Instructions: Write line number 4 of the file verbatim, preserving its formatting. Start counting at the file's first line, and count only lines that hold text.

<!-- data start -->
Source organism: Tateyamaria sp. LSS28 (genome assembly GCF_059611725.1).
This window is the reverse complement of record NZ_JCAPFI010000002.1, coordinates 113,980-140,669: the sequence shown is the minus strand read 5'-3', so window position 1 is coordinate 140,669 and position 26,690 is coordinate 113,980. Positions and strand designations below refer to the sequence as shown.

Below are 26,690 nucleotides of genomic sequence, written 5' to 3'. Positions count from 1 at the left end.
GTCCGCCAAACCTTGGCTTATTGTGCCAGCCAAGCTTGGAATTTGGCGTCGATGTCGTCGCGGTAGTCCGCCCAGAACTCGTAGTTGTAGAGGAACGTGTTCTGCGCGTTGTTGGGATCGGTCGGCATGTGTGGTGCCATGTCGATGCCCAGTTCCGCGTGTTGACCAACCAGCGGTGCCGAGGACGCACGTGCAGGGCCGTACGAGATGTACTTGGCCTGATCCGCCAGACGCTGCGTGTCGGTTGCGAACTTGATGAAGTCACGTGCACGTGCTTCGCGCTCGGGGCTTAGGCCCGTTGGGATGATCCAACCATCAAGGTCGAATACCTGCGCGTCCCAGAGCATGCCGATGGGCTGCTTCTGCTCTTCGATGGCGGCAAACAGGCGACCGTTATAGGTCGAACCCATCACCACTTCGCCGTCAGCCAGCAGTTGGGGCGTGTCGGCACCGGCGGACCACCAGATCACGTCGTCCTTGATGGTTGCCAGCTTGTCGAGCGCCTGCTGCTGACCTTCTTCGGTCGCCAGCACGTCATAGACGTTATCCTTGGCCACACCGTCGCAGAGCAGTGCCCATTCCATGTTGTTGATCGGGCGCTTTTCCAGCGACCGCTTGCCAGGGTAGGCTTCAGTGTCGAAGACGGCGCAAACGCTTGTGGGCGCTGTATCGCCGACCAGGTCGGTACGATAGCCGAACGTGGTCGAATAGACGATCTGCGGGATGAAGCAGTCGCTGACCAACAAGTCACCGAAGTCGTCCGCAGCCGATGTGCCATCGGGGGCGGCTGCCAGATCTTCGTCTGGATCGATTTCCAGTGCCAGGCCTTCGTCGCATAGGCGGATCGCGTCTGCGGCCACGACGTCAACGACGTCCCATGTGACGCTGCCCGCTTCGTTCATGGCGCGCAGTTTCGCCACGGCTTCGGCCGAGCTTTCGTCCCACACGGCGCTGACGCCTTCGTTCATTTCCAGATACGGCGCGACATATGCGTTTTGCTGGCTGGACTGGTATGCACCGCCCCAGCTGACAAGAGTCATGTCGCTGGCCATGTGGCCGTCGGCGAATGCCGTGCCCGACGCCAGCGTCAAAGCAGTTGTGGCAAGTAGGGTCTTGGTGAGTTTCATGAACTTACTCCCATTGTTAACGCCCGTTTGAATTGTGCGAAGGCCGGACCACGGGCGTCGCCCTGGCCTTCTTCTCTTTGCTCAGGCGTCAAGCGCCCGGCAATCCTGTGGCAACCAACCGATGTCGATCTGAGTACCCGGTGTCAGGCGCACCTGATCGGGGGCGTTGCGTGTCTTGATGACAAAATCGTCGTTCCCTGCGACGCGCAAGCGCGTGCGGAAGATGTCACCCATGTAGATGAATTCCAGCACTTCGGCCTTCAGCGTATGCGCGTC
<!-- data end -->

GTCCGCCAAACCTTGGCTTATTGTGCCAGCCAAGCTTGGAATTTGGCGTCGATGTCGTCGCGGTAGTCCGCCCAGAACTCGTAGTTGTAGAGGAACGTGTTCTGCGCGTTGTTGGGATCGGTCGGCATGTGTGGTGCCATGTCGATGCCCAGTTCCGCGTGTTGACCAACCAGCGGTGCCGAGGACGCACGTGCAGGGCCGTACGAGATGTACTTGGCCTGATCCGCCAGACGCTGCGTGTCGGTTGCGAACTTGATGAAGTCACGTGCACGTGCTTCGCGCTCGGGGCTTAGGCCCGTTGGGATGATCCAACCATCAAGGTCGAATACCTGCGCGTCCCAGAGCATGCCGATGGGCTGCTTCTGCTCTTCGATGGCGGCAAACAGGCGACCGTTATAGGTCGAACCCATCACCACTTCGCCGTCAGCCAGCAGTTGGGGCGTGTCGGCACCGGCGGACCACCAGATCACGTCGTCCTTGATGGTTGCCAGCTTGTCGAGCGCCTGCTGCTGACCTTCTTCGGTCGCCAGCACGTCATAGACGTTATCCTTGGCCACACCGTCGCAGAGCAGTGCCCATTCCATGTTGTTGATCGGGCGCTTTTCCAGCGACCGCTTGCCAGGGTAGGCTTCAGTGTCGAAGACGGCGCAAACGCTTGTGGGCGCTGTATCGCCGACCAGGTCGGTACGATAGCCGAACGTGGTCGAATAGACGATCTGCGGGATGAAGCAGTCGCTGACCAACAAGTCACCGAAGTCGTCCGCAGCCGATGTGCCATCGGGGGCGGCTGCCAGATCTTCGTCTGGATCGATTTCCAGTGCCAGGCCTTCGTCGCATAGGCGGATCGCGTCTGCGGCCACGACGTCAACGACGTCCCATGTGACGCTGCCCGCTTCGTTCATGGCGCGCAGTTTCGCCACGGCTTCGGCCGAGCTTTCGTCCCACACGGCGCTGACGCCTTCGTTCATTTCCAGATACGGCGCGACATATGCGTTTTGCTGGCTGGACTGGTATGCACCGCCCCAGCTGACAAGAGTCATGTCGCTGGCCATGTGGCCGTCGGCGAATGCCGTGCCCGACGCCAGCGTCAAAGCAGTTGTGGCAAGTAGGGTCTTGGTGAGTTTCATGAACTTACTCCCATTGTTAACGCCCGTTTGAATTGTGCGAAGGCCGGACCACGGGCGTCGCCCTGGCCTTCTTCTCTTTGCTCAGGCGTCAAGCGCCCGGCAATCCTGTGGCAACCAACCGATGTCGATCTGAGTACCCGGTGTCAGGCGCACCTGATCGGGGGCGTTGCGTGTCTTGATGACAAAATCGTCGTTCCCTGCGACGCGCAAGCGCGTGCGGAAGATGTCACCCATGTAGATGAATTCCAGCACTTCGGCCTTCAGCGTATGCGCGTC